01/05/2019 Feature Articles Back to all News & Insights
Author Chris Law
For those advisers that have made the switch to discretionary fund management, the benefits are clear – reduced administration, easier compliance management and more time to spend with clients to name just a few. What they might not know is that the discretionary management is only as good as the platform it’s managed on, and they might not be getting the best out of the discretionary experience.

The biggest advantage of discretionary management is the ability to put clients with the same risk profile and goals in the same professionally managed model portfolio. This is a major boon to advisers, as they are freed from the burden of researching, selecting and monitoring investments for each individual client. But platforms that call themselves discretionary are often simply advisory platforms that have been repurposed with discretionary features bolted on, with all the limitations this implies.

One key area where the limits of retrofitting are obvious is around asset allocation and rebalancing. Most discretionary platforms follow the advisory model of static asset allocation with periodic rebalancing to bring the investor back in line with the selected model, and many advisers don’t know there is a better way.

The discretionary platform should be relatively pain free for discretionary fund managers, whose only task is to set the weightings for portfolios. The problem isn’t with setting the weightings, but in what happens after. If the platform has static asset allocations then things can get out of hand very quickly.

Let’s take an example where an adviser puts a client into a model that has 50% in fund A and the other 50% in fund B. The client’s weightings start at 50/50, but a few weeks later, thanks to market movements, their portfolio may have moved to 55/45 (or even wider in a particularly volatile patch). Over time, the portfolio will drift further and further from its asset allocation and will need to be rebalanced (with all the commensurate trades and costs) to bring it back into alignment. Worse, the rebalance date is normally pre-determined and so trades may be placed on a sub-optimal time to trade.

It gets even more complicated when two portfolios are involved. If, for example, a husband and wife have the same risk parameters and portfolio, they could end up with different performance just because a transfer comes in a week later. This could make for some difficult conversations at review meetings. When this same format is applied across an entire client base, over the course of a month or quarter, every single client that goes in has a slightly different portfolio and therefore a different experience. During performance reviews it can sometimes be tricky to try to explain why actual performance is radically different from the performance of the model. Additionally, the extra charges necessitated by quarterly rebalances can have a dramatic drag on long-term portfolio performance.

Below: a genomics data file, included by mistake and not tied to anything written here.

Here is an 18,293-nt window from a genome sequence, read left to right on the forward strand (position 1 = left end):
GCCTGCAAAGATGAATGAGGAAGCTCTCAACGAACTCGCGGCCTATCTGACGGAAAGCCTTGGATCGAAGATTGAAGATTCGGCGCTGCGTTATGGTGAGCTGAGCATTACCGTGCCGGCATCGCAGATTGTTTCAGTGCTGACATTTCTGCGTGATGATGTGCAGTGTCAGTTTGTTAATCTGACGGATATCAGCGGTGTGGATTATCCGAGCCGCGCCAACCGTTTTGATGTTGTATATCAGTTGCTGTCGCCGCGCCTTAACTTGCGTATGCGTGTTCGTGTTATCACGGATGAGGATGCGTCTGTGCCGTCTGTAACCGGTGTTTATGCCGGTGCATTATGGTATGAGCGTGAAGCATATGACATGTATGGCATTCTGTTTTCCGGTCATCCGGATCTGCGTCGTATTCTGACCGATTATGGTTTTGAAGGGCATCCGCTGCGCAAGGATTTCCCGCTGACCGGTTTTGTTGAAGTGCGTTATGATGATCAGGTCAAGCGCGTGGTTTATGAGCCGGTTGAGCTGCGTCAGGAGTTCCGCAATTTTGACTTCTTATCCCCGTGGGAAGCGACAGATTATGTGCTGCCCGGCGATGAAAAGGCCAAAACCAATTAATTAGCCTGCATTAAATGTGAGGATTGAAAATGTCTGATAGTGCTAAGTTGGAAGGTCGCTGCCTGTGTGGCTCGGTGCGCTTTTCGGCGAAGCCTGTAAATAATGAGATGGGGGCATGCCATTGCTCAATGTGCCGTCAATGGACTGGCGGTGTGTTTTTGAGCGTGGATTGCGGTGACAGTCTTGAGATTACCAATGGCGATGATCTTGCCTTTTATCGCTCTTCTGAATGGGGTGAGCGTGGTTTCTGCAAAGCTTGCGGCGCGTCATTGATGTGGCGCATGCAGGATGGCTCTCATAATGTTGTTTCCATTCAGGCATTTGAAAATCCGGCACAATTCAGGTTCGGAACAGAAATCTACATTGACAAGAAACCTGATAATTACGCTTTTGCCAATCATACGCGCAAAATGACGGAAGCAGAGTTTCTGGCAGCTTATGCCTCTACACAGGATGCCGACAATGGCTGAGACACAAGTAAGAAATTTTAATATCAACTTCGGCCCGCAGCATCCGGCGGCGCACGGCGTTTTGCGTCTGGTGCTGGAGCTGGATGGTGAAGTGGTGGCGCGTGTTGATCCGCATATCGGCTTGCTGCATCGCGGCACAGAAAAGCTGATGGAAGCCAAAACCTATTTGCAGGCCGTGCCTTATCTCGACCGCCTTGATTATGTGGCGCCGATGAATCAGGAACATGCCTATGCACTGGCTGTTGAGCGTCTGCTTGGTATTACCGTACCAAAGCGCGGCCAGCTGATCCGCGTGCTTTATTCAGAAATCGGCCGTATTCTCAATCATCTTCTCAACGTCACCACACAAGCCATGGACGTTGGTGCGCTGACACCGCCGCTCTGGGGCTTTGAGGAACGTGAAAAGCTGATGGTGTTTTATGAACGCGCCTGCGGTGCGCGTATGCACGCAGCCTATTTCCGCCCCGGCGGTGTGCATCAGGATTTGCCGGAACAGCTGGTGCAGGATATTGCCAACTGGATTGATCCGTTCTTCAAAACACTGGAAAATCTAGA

All of this complication and variation goes away with one simple bit of technology – floating models. Using the same example above, client A buys in at 50/50 and a few weeks later client B buys into the same model, but at the ‘drifted’ weight (of 55/45 using the example above). The model weights float daily just as it would in an open-ended fund, so all investors are always in line with the model, in line with each other and in line with the investment manager’s view. There is no unnecessary rebalancing and the investor is free to change strategies as and when appropriate. Every client receives the same weightings and therefore takes the same risk and experiences the same performance.

Of course, floating models are great for discretionary management, but are next to impossible to achieve on platforms that have been retrofitted from advisory. This could be a problem for advisers that have adopted a discretionary business model. One of the key elements of the FCA’s Thematic Review on assessing suitability (TR16/1) was the regulator’s fear that advisers were more inclined to retain an existing platform and “retrofit” due diligence to reflect that decision. “Many firms demonstrated inconsistent and insufficient research and due diligence in the selection of platforms. We believe this was caused in some cases by status quo bias and an ‘if it isn’t broke don’t fix it’ attitude.” *

When a client’s investment solution completely changes, as it would when moving from advisory to discretionary, then advisers should be carrying out an objective assessment of the most suitable platform to execute that new solution. One of the key questions should definitely be, “do your models float?”

*Source: TR16/1 Assessing suitability: Research and due diligence of products and services

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